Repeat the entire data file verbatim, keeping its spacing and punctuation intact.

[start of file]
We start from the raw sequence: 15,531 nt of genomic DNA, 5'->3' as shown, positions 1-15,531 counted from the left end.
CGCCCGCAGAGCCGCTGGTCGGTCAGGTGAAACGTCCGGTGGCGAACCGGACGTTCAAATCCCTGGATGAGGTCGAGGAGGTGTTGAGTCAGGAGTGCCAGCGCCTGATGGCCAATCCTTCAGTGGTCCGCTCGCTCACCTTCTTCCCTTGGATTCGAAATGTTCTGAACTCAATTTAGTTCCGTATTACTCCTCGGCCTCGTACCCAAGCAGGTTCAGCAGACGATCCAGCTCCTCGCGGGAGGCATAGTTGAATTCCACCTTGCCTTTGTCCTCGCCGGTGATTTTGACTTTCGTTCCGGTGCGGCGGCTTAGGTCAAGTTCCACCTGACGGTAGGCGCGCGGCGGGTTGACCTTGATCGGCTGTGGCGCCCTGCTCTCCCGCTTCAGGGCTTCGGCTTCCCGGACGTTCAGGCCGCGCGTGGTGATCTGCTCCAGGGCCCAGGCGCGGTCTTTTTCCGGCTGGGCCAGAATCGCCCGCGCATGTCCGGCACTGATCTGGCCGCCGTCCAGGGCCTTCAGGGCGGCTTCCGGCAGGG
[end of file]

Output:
We start from the raw sequence: 15,531 nt of genomic DNA, 5'->3' as shown, positions 1-15,531 counted from the left end.
CGCCCGCAGAGCCGCTGGTCGGTCAGGTGAAACGTCCGGTGGCGAACCGGACGTTCAAATCCCTGGATGAGGTCGAGGAGGTGTTGAGTCAGGAGTGCCAGCGCCTGATGGCCAATCCTTCAGTGGTCCGCTCGCTCACCTTCTTCCCTTGGATTCGAAATGTTCTGAACTCAATTTAGTTCCGTATTACTCCTCGGCCTCGTACCCAAGCAGGTTCAGCAGACGATCCAGCTCCTCGCGGGAGGCATAGTTGAATTCCACCTTGCCTTTGTCCTCGCCGGTGATTTTGACTTTCGTTCCGGTGCGGCGGCTTAGGTCAAGTTCCACCTGACGGTAGGCGCGCGGCGGGTTGACCTTGATCGGCTGTGGCGCCCTGCTCTCCCGCTTCAGGGCTTCGGCTTCCCGGACGTTCAGGCCGCGCGTGGTGATCTGCTCCAGGGCCCAGGCGCGGTCTTTTTCCGGCTGGGCCAGAATCGCCCGCGCATGTCCGGCACTGATCTGGCCGCCGTCCAGGGCCTTCAGGGCGGCTTCCGGCAGGG